Advanced Options Trading Strategies
When learning about options, most traders start out by using the long call and long put strategies. While these can be very profitable strategies to use over time, traders are barely scratching the surface of how powerful options can be. As long as you have a system in place that will pick direction consistently then you will be ok with long calls and puts. However, we all know that the market isn’t always moving. We will go through stretches when the market does nothing but go sideways. As a trader I still want to have ways to scratch out a profit during these times. The great part about options is that we can use strategies that thrive in quiet market conditions. Let’s take a look at how this is done.
Options have many different variables that go into the pricing model. Yes, market direction plays a large role in how the prices change over time. However, if we can also take advantage of changes to some of the other inputs in the pricing model then we open up more windows of opportunity. This is done by placing non-directional trades or trades that really don’t focus solely on market direction. For example, we know that options are decaying assets. They lose some value each day they are held which is known as time decay. If we know that options lose value each day they are held then why not put on a trade that takes advantage of this. We can do this by selling options to open a position. This will allow us to profit from nothing else changing but the passing of time.
A second input in the options pricing model that we can take advantage of is Implied Volatility. In fact, this is the most important factor that affects the pricing of an option. We want to make sure the options strategy that we are using matches up with that product’s current level of volatility. Implied volatility doesn’t like to stay at extreme high or low levels for very long. If we can take advantage of knowing whether these levels are high or low, then we can use strategies that will increase our odds of success. When implied volatility is high options are more expensive. With this in mind we would rather sell options to take advantage of the higher prices. In this case, we would benefit from volatility moving back to an average level. On the flipside, if implied volatility is low then than the options are cheap. We would rather buy options in order to take advantage of the cheap prices with the anticipation of implied volatility rising. This would also lead to the option prices going up. It is important to keep track of levels of volatility on each product that you trade over time. This way you will know if it is high or low for that given product. Keeping note of these volatility levels in a trade journal has been very helpful for many traders.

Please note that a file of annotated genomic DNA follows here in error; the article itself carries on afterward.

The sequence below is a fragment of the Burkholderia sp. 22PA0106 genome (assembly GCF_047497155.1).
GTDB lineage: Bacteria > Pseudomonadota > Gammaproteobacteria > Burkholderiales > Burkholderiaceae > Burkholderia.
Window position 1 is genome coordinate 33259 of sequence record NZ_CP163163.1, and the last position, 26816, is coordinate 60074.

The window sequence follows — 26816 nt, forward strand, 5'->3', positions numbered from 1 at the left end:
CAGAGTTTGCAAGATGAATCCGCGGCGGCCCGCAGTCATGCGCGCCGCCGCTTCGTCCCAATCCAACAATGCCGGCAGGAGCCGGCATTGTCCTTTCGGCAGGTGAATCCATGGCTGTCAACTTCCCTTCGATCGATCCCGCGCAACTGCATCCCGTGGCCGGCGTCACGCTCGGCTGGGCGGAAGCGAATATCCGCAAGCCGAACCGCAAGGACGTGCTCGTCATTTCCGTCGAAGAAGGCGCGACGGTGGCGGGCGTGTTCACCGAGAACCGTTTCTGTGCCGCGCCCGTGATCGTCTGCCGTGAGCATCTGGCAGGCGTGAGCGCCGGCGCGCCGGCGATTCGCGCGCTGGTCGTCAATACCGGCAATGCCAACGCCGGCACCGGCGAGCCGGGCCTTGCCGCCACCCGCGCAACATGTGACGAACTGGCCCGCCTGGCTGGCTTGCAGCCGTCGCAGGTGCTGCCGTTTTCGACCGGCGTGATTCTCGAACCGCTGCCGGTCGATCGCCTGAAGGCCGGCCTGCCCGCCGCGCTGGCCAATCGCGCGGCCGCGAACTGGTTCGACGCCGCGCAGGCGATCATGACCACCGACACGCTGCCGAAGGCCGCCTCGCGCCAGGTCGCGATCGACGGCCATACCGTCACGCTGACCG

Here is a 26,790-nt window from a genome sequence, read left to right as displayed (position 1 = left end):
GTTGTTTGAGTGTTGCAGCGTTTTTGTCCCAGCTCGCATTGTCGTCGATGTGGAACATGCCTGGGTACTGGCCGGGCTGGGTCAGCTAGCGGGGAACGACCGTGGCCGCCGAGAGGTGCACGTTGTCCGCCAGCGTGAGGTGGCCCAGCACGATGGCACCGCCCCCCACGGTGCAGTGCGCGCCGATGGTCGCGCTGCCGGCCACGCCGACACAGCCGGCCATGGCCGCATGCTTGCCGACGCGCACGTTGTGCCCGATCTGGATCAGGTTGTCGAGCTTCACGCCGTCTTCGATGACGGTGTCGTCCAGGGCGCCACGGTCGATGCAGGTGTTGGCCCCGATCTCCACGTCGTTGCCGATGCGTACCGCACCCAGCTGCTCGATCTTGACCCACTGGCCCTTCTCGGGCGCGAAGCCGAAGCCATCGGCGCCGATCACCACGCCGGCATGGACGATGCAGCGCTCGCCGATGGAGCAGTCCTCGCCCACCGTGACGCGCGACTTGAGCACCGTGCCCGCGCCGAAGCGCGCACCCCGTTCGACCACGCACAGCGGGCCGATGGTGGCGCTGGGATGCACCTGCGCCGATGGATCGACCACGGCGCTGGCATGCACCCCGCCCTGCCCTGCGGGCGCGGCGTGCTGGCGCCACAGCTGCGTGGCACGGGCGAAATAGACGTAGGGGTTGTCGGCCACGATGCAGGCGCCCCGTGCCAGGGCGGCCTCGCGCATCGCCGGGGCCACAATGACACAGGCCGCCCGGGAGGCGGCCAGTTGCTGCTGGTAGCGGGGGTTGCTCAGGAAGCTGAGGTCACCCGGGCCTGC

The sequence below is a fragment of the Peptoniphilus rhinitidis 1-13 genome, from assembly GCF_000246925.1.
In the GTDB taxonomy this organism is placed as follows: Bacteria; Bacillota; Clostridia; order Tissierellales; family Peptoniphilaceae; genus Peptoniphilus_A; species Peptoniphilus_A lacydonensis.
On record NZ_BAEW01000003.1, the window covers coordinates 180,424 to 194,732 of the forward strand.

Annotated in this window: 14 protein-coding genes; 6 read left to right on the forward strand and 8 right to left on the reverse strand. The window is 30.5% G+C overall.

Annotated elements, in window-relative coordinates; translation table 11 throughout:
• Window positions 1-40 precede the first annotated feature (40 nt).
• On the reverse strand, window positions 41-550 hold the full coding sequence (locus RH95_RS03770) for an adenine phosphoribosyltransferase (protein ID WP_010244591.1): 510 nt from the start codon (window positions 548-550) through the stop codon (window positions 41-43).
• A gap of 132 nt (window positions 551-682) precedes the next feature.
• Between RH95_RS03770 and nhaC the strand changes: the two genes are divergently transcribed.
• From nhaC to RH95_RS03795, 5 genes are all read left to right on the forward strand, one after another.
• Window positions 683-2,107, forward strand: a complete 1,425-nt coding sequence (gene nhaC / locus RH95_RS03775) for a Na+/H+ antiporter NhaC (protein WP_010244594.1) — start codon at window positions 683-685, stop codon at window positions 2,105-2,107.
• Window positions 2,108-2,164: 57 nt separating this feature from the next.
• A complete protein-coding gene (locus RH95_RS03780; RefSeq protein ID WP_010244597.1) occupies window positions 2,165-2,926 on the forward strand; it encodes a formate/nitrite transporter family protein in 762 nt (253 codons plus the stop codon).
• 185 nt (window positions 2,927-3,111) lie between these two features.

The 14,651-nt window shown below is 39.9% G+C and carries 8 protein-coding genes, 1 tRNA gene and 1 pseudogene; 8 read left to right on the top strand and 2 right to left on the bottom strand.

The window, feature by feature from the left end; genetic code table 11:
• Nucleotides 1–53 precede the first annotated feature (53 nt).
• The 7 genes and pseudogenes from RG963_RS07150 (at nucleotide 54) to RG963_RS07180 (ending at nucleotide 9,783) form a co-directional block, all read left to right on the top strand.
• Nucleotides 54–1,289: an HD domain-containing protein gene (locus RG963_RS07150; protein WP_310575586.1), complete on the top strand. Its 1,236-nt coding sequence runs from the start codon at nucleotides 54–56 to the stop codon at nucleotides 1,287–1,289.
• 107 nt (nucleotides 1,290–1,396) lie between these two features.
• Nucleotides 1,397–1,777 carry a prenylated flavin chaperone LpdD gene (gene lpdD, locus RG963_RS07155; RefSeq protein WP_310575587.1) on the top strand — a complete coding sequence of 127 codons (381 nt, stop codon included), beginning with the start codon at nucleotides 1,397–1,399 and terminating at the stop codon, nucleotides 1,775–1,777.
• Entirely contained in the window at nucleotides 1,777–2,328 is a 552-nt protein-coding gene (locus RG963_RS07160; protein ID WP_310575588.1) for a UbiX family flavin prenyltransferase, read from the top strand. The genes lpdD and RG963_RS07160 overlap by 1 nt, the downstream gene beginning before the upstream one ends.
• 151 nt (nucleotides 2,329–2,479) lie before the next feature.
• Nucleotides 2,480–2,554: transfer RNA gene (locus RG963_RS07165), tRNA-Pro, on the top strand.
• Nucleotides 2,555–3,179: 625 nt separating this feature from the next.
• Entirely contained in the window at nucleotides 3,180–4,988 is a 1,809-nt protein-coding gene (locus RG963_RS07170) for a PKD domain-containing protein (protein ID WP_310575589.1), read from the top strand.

Some of the strategies that we can use to take advantage of the passing of time and changes in implied volatility include, Short Call and Put Spreads, Iron Condors, Calendars and Butterflies.
These types of trades combine buying and selling options to put on a hedged position that actually gives you the opportunity to profit from nothing else changing other than the passing of time and or a change in the level of implied volatility. Some people might look at this and say why would I not place these types of trades all the time? The key to remember is that you want to use strategies that match up with your market outlook. If you are very bullish or bearish then you will want to use other directional strategies that will give you higher returns. Non-directional trades like Iron Condors and Calendars are great because they give you the chance to profit if the stock moves in your direction or goes straight sideways but they also will produce smaller returns. If you are ok with this trade off then they are great strategies to use.